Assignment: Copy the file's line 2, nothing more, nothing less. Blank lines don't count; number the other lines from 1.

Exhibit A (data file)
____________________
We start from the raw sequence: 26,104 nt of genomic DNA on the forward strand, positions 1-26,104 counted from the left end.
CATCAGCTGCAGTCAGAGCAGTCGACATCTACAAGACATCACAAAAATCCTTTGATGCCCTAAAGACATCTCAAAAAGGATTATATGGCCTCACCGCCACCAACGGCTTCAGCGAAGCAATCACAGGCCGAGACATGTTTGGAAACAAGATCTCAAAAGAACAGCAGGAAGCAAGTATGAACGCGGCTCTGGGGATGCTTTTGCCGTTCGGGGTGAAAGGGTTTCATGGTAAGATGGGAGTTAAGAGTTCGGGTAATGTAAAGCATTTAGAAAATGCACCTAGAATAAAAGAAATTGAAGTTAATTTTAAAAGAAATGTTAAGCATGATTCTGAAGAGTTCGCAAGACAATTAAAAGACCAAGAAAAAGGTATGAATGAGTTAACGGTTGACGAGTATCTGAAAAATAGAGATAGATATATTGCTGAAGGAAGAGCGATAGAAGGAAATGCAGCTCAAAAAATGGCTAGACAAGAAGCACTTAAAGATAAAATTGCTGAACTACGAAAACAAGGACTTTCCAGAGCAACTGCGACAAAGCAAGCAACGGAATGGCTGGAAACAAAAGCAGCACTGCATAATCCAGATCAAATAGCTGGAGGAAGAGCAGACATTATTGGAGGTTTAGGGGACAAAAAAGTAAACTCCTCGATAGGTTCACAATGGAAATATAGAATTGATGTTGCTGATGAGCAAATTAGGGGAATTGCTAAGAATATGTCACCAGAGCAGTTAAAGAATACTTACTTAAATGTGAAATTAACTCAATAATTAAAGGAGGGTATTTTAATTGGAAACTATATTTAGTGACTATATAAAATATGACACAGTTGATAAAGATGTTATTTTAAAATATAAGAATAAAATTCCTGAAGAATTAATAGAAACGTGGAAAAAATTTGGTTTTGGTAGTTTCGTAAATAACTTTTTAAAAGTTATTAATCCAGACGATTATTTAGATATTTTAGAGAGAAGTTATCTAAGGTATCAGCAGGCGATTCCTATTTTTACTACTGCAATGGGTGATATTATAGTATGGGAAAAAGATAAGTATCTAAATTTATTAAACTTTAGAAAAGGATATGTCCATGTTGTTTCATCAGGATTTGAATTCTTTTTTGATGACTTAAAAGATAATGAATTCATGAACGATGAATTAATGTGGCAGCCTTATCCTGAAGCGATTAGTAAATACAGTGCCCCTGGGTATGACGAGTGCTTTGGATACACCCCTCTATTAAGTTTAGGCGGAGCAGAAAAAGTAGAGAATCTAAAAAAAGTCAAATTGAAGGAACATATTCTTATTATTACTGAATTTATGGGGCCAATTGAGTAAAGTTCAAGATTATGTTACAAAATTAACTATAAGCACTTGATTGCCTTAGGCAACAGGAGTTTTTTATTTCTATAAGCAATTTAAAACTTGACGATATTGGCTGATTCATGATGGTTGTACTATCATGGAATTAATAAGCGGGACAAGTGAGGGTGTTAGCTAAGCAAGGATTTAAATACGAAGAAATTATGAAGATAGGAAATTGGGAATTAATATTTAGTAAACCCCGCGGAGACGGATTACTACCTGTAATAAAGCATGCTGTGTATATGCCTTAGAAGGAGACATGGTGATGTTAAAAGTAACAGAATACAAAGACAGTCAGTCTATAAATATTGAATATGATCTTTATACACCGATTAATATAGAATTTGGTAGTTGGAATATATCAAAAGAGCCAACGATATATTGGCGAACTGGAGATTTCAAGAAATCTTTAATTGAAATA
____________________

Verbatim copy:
CATCAGCTGCAGTCAGAGCAGTCGACATCTACAAGACATCACAAAAATCCTTTGATGCCCTAAAGACATCTCAAAAAGGATTATATGGCCTCACCGCCACCAACGGCTTCAGCGAAGCAATCACAGGCCGAGACATGTTTGGAAACAAGATCTCAAAAGAACAGCAGGAAGCAAGTATGAACGCGGCTCTGGGGATGCTTTTGCCGTTCGGGGTGAAAGGGTTTCATGGTAAGATGGGAGTTAAGAGTTCGGGTAATGTAAAGCATTTAGAAAATGCACCTAGAATAAAAGAAATTGAAGTTAATTTTAAAAGAAATGTTAAGCATGATTCTGAAGAGTTCGCAAGACAATTAAAAGACCAAGAAAAAGGTATGAATGAGTTAACGGTTGACGAGTATCTGAAAAATAGAGATAGATATATTGCTGAAGGAAGAGCGATAGAAGGAAATGCAGCTCAAAAAATGGCTAGACAAGAAGCACTTAAAGATAAAATTGCTGAACTACGAAAACAAGGACTTTCCAGAGCAACTGCGACAAAGCAAGCAACGGAATGGCTGGAAACAAAAGCAGCACTGCATAATCCAGATCAAATAGCTGGAGGAAGAGCAGACATTATTGGAGGTTTAGGGGACAAAAAAGTAAACTCCTCGATAGGTTCACAATGGAAATATAGAATTGATGTTGCTGATGAGCAAATTAGGGGAATTGCTAAGAATATGTCACCAGAGCAGTTAAAGAATACTTACTTAAATGTGAAATTAACTCAATAATTAAAGGAGGGTATTTTAATTGGAAACTATATTTAGTGACTATATAAAATATGACACAGTTGATAAAGATGTTATTTTAAAATATAAGAATAAAATTCCTGAAGAATTAATAGAAACGTGGAAAAAATTTGGTTTTGGTAGTTTCGTAAATAACTTTTTAAAAGTTATTAATCCAGACGATTATTTAGATATTTTAGAGAGAAGTTATCTAAGGTATCAGCAGGCGATTCCTATTTTTACTACTGCAATGGGTGATATTATAGTATGGGAAAAAGATAAGTATCTAAATTTATTAAACTTTAGAAAAGGATATGTCCATGTTGTTTCATCAGGATTTGAATTCTTTTTTGATGACTTAAAAGATAATGAATTCATGAACGATGAATTAATGTGGCAGCCTTATCCTGAAGCGATTAGTAAATACAGTGCCCCTGGGTATGACGAGTGCTTTGGATACACCCCTCTATTAAGTTTAGGCGGAGCAGAAAAAGTAGAGAATCTAAAAAAAGTCAAATTGAAGGAACATATTCTTATTATTACTGAATTTATGGGGCCAATTGAGTAAAGTTCAAGATTATGTTACAAAATTAACTATAAGCACTTGATTGCCTTAGGCAACAGGAGTTTTTTATTTCTATAAGCAATTTAAAACTTGACGATATTGGCTGATTCATGATGGTTGTACTATCATGGAATTAATAAGCGGGACAAGTGAGGGTGTTAGCTAAGCAAGGATTTAAATACGAAGAAATTATGAAGATAGGAAATTGGGAATTAATATTTAGTAAACCCCGCGGAGACGGATTACTACCTGTAATAAAGCATGCTGTGTATATGCCTTAGAAGGAGACATGGTGATGTTAAAAGTAACAGAATACAAAGACAGTCAGTCTATAAATATTGAATATGATCTTTATACACCGATTAATATAGAATTTGGTAGTTGGAATATATCAAAAGAGCCAACGATATATTGGCGAACTGGAGATTTCAAGAAATCTTTAATTGAAATA